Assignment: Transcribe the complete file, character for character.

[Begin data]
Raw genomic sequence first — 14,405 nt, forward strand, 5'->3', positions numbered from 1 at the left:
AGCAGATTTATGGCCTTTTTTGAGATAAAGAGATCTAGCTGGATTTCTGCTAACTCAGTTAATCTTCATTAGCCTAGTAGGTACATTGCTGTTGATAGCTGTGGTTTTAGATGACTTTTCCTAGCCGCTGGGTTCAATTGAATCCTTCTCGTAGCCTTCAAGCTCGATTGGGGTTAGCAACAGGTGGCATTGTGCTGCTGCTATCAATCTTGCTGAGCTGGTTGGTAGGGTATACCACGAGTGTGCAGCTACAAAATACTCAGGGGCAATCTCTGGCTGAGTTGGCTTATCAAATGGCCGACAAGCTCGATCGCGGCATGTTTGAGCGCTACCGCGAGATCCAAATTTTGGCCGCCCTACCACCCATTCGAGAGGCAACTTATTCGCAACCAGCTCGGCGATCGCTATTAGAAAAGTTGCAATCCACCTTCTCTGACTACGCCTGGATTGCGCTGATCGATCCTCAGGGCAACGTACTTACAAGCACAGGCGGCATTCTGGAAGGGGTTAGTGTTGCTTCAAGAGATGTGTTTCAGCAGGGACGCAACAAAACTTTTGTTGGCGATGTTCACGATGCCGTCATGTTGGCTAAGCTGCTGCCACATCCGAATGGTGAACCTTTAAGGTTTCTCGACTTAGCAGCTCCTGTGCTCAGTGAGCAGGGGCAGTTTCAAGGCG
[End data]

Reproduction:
Raw genomic sequence first — 14,405 nt, forward strand, 5'->3', positions numbered from 1 at the left:
AGCAGATTTATGGCCTTTTTTGAGATAAAGAGATCTAGCTGGATTTCTGCTAACTCAGTTAATCTTCATTAGCCTAGTAGGTACATTGCTGTTGATAGCTGTGGTTTTAGATGACTTTTCCTAGCCGCTGGGTTCAATTGAATCCTTCTCGTAGCCTTCAAGCTCGATTGGGGTTAGCAACAGGTGGCATTGTGCTGCTGCTATCAATCTTGCTGAGCTGGTTGGTAGGGTATACCACGAGTGTGCAGCTACAAAATACTCAGGGGCAATCTCTGGCTGAGTTGGCTTATCAAATGGCCGACAAGCTCGATCGCGGCATGTTTGAGCGCTACCGCGAGATCCAAATTTTGGCCGCCCTACCACCCATTCGAGAGGCAACTTATTCGCAACCAGCTCGGCGATCGCTATTAGAAAAGTTGCAATCCACCTTCTCTGACTACGCCTGGATTGCGCTGATCGATCCTCAGGGCAACGTACTTACAAGCACAGGCGGCATTCTGGAAGGGGTTAGTGTTGCTTCAAGAGATGTGTTTCAGCAGGGACGCAACAAAACTTTTGTTGGCGATGTTCACGATGCCGTCATGTTGGCTAAGCTGCTGCCACATCCGAATGGTGAACCTTTAAGGTTTCTCGACTTAGCAGCTCCTGTGCTCAGTGAGCAGGGGCAGTTTCAAGGCG